Here’s how the template legislation works, using legislation introduced this year in Iowa (Senate Study Bill 1128/House Study Bill 98) as an example. State representatives and senators introduce resolutions in state legislatures to require “the appointment of presidential electors is governed by the national popular vote.” Even if 90 percent of Iowans vote for one presidential candidate, should a different candidate win the popular vote nationally, all of Iowa’s electoral votes would go toward the popular vote winner. Iowa would vote against itself, in essence.
The thinking behind the national popular vote method is that democracy — the whim of the national majority — is infallible … or nearly so. This thinking runs contrary to our form of government (a republic), which limits the powers of the federal government to those specified by the Constitution, and in so doing also limits the popular will acting through government. Our federal system also includes the separation of powers among three branches of government, and checks and balances to prevent any branch from usurping power. Yet there’s now little understanding of James Madison’s view in The Federalist, No. 51, that “ambition must be made to counteract ambition” in order to keep the government and governed from overstepping their proper constitutional authority. Modern “popular vote” people would have the majority decide everything, and no ambition would check the majority will. Indeed, even a majority vote in a jury box could become a reality under such a pure democratic philosophy.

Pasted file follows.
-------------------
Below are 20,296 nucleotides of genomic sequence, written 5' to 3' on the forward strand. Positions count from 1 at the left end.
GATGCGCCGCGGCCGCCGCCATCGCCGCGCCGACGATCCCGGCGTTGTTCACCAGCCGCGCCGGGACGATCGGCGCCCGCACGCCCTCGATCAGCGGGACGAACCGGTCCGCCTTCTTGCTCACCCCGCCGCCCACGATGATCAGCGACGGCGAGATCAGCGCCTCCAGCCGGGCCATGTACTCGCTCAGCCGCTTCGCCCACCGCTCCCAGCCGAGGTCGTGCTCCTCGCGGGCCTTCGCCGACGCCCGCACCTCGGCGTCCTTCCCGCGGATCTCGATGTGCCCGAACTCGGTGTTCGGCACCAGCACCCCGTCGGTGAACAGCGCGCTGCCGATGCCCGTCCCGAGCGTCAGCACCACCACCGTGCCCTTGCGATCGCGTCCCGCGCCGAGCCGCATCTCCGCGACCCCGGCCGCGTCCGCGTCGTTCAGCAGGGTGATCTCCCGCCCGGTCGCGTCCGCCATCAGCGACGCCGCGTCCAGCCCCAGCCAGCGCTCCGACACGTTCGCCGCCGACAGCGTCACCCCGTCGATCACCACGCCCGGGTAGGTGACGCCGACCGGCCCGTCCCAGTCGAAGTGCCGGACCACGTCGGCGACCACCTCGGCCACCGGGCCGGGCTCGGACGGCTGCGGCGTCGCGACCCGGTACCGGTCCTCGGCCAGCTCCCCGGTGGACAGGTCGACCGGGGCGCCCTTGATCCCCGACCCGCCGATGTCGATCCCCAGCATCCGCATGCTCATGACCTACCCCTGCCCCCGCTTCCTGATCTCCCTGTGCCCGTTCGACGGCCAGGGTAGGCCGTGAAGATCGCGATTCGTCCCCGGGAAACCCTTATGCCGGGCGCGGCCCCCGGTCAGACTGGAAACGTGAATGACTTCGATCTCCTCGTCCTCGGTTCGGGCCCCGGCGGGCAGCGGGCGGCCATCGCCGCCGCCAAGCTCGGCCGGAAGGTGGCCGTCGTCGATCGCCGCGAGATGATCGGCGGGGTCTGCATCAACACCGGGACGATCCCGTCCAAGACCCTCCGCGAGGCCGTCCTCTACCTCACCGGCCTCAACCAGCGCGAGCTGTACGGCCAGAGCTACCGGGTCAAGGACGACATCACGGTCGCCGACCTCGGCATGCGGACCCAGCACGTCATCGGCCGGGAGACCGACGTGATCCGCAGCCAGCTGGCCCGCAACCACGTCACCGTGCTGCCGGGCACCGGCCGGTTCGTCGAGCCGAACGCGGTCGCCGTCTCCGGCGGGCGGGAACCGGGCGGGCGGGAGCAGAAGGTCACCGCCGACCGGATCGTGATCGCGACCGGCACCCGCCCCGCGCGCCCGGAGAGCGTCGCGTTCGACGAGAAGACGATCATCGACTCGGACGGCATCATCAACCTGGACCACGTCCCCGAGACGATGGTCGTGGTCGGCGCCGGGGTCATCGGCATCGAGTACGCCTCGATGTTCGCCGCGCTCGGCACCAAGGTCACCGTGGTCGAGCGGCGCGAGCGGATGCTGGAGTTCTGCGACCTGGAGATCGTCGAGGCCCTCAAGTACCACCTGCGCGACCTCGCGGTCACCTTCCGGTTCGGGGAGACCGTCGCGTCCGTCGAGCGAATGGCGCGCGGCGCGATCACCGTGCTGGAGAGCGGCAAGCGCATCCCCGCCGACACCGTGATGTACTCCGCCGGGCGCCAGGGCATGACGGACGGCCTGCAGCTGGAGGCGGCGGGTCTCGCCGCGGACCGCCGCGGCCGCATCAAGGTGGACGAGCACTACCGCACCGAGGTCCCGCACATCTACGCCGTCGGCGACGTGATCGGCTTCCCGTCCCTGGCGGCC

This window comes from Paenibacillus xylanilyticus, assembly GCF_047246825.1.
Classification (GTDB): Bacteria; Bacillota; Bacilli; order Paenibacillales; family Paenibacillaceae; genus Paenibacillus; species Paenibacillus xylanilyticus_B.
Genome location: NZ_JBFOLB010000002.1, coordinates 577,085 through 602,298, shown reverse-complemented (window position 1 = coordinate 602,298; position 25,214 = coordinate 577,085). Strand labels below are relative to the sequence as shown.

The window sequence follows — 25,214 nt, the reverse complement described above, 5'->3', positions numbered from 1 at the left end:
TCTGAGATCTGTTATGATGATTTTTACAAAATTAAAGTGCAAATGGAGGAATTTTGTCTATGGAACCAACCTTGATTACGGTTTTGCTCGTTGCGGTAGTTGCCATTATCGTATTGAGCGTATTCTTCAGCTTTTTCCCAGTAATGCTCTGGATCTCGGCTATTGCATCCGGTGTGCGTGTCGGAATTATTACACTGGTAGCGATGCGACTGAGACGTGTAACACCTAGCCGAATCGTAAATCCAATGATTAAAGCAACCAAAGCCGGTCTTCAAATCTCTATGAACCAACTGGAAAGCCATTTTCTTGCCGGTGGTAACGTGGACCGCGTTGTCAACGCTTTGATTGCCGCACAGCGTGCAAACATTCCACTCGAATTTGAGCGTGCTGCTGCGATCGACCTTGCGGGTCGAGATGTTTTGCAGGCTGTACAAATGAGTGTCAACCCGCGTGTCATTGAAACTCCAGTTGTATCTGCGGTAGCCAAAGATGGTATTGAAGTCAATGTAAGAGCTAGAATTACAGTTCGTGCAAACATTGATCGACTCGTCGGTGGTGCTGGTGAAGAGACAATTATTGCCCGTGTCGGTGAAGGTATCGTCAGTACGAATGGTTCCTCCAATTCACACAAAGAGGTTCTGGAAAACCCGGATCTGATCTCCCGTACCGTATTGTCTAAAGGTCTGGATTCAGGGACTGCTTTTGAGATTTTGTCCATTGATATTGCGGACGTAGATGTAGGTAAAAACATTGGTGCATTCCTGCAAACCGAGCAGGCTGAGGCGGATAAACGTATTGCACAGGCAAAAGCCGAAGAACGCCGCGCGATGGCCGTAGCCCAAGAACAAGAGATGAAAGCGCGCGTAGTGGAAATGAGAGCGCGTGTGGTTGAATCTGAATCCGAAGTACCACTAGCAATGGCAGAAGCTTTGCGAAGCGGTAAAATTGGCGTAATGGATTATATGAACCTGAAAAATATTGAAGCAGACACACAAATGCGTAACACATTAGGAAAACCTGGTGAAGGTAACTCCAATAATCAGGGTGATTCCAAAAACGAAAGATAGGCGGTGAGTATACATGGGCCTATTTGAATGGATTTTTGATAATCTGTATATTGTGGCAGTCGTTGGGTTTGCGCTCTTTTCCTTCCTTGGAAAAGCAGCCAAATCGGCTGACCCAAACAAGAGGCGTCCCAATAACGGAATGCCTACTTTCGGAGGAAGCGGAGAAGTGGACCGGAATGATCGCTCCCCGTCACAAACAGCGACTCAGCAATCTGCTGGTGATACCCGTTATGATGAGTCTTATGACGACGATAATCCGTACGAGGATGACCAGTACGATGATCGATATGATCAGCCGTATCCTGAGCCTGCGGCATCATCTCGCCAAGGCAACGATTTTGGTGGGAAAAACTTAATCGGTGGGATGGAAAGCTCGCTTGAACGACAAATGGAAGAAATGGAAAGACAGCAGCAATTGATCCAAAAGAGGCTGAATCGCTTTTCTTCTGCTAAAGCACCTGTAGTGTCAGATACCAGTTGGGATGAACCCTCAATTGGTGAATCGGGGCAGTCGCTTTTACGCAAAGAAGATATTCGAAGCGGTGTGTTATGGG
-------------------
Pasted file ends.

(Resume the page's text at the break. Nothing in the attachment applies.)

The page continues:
The National Popular Vote organization has hired lobbyists across the country to forward their aims, including two in Iowa. Craig Schoenfeld and William Wimmer are the NPV lobbyists charged with moving the legislation through Iowa’s state legislative process.
Since 2006, National Popular Vote resolutions have passed in one or more chambers of the state legislatures of 14 states: Arkansas, California, Colorado, Hawaii, Illinois, Maine, Maryland, Massachusetts, Michigan, New Jersey, North Carolina, Rhode Island, Vermont, and Washington. But it’s unclear what legal ramifications these bills would have in the six states where they have already been enacted.
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